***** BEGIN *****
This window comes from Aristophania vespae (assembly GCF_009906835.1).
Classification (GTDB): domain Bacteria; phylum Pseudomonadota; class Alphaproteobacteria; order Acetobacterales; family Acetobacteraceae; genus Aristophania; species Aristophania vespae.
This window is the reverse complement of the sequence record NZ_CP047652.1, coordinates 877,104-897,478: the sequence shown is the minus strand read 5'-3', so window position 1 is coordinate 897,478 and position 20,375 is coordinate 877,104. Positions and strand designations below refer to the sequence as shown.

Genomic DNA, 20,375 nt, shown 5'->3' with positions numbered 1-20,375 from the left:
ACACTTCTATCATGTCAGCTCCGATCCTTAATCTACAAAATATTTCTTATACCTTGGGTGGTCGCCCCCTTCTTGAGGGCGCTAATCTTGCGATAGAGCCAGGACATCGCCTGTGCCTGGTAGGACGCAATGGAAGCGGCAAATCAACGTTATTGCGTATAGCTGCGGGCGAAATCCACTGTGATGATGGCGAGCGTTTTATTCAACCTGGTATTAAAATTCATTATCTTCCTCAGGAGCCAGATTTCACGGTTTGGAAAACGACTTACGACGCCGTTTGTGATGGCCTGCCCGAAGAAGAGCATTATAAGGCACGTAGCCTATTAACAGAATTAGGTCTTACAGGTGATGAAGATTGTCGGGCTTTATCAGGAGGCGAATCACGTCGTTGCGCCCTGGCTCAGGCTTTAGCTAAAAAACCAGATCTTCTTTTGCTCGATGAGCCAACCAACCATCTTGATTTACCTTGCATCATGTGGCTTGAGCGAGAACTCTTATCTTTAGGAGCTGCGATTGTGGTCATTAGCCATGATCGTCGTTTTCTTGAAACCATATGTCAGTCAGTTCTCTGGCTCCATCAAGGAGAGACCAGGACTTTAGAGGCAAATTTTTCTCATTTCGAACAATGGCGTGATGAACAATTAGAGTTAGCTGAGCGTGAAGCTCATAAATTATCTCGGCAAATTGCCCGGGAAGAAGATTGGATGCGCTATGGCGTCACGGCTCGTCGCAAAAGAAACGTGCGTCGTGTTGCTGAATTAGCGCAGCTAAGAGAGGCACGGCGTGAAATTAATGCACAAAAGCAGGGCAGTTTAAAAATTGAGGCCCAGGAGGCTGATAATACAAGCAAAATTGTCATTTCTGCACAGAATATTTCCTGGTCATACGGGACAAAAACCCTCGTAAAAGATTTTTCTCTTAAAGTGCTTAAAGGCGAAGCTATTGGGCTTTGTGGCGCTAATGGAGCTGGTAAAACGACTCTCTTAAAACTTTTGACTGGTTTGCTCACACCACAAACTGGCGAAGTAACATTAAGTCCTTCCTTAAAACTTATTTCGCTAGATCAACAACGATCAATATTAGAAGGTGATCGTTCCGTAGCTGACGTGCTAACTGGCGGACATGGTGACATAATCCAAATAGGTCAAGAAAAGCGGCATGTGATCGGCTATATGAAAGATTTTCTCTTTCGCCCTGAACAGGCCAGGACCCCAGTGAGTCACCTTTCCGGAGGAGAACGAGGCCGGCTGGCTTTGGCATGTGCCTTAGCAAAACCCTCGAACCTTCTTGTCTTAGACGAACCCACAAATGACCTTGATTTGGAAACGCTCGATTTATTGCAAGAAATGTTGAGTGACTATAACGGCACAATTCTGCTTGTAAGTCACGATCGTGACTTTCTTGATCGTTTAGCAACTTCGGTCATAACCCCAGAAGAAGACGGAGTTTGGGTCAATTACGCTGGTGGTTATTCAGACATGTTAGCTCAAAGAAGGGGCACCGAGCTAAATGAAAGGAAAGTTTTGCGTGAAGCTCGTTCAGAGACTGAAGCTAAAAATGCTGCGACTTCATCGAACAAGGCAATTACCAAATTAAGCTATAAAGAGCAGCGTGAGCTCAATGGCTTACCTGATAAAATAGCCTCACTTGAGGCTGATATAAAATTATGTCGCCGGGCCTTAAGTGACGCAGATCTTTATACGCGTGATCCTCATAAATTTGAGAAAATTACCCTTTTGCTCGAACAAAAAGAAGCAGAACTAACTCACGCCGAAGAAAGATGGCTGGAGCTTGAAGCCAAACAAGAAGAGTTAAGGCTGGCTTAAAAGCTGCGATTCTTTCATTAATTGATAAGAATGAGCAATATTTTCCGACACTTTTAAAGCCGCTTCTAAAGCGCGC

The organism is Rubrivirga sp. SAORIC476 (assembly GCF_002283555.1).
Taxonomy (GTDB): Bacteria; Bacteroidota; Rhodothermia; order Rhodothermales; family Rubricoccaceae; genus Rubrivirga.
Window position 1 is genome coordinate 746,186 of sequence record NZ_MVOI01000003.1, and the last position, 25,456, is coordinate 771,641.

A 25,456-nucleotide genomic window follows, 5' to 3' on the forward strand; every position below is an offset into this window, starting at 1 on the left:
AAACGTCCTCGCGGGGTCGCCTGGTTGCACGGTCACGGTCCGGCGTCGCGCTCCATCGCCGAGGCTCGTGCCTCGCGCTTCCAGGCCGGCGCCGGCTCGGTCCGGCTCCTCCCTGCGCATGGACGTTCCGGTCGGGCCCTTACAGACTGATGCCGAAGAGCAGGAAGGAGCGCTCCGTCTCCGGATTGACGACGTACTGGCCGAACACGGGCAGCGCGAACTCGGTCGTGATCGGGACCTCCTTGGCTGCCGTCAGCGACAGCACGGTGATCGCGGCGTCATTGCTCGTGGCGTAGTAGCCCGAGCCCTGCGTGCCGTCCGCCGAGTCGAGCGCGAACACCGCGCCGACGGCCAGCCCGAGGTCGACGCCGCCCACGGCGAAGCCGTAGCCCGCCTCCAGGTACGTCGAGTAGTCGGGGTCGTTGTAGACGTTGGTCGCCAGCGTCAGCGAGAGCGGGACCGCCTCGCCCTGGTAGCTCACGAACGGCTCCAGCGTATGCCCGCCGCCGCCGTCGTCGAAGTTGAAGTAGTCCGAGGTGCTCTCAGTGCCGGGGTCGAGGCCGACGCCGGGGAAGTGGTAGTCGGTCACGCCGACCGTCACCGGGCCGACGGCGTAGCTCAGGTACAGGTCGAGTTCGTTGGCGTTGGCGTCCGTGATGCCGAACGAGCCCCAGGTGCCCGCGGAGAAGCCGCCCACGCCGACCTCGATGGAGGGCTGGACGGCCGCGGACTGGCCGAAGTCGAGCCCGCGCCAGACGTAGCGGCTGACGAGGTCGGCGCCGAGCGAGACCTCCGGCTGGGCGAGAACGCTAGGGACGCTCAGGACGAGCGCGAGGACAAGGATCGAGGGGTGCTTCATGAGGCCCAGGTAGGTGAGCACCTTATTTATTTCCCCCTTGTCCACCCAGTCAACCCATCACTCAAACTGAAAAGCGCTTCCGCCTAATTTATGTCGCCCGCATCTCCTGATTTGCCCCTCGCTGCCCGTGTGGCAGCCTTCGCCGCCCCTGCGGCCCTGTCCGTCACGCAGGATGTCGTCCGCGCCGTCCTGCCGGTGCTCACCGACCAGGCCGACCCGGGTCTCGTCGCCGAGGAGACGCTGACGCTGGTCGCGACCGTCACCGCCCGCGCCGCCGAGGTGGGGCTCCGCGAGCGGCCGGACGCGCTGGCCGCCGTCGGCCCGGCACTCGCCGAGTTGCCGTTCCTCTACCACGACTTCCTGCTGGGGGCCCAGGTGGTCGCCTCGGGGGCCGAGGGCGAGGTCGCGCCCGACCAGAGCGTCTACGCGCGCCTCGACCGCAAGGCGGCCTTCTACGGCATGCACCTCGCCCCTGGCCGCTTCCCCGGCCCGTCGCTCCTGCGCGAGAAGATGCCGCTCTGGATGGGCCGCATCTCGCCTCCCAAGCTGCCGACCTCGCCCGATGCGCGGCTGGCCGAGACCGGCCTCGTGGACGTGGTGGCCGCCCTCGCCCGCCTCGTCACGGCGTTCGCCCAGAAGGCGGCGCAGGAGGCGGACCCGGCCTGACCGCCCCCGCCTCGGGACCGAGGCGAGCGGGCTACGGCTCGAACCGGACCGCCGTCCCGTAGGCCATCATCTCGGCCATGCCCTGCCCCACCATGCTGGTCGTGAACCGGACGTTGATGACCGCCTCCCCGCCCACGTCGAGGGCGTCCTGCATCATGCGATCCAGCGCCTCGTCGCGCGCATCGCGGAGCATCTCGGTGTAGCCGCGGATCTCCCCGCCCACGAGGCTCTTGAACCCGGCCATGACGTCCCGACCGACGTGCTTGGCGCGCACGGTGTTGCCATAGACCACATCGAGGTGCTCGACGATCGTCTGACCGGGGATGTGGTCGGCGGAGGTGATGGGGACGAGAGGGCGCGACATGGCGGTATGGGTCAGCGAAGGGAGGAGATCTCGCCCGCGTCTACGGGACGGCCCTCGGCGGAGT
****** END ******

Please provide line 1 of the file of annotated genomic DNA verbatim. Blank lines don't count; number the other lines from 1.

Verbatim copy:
This window comes from Aristophania vespae (assembly GCF_009906835.1).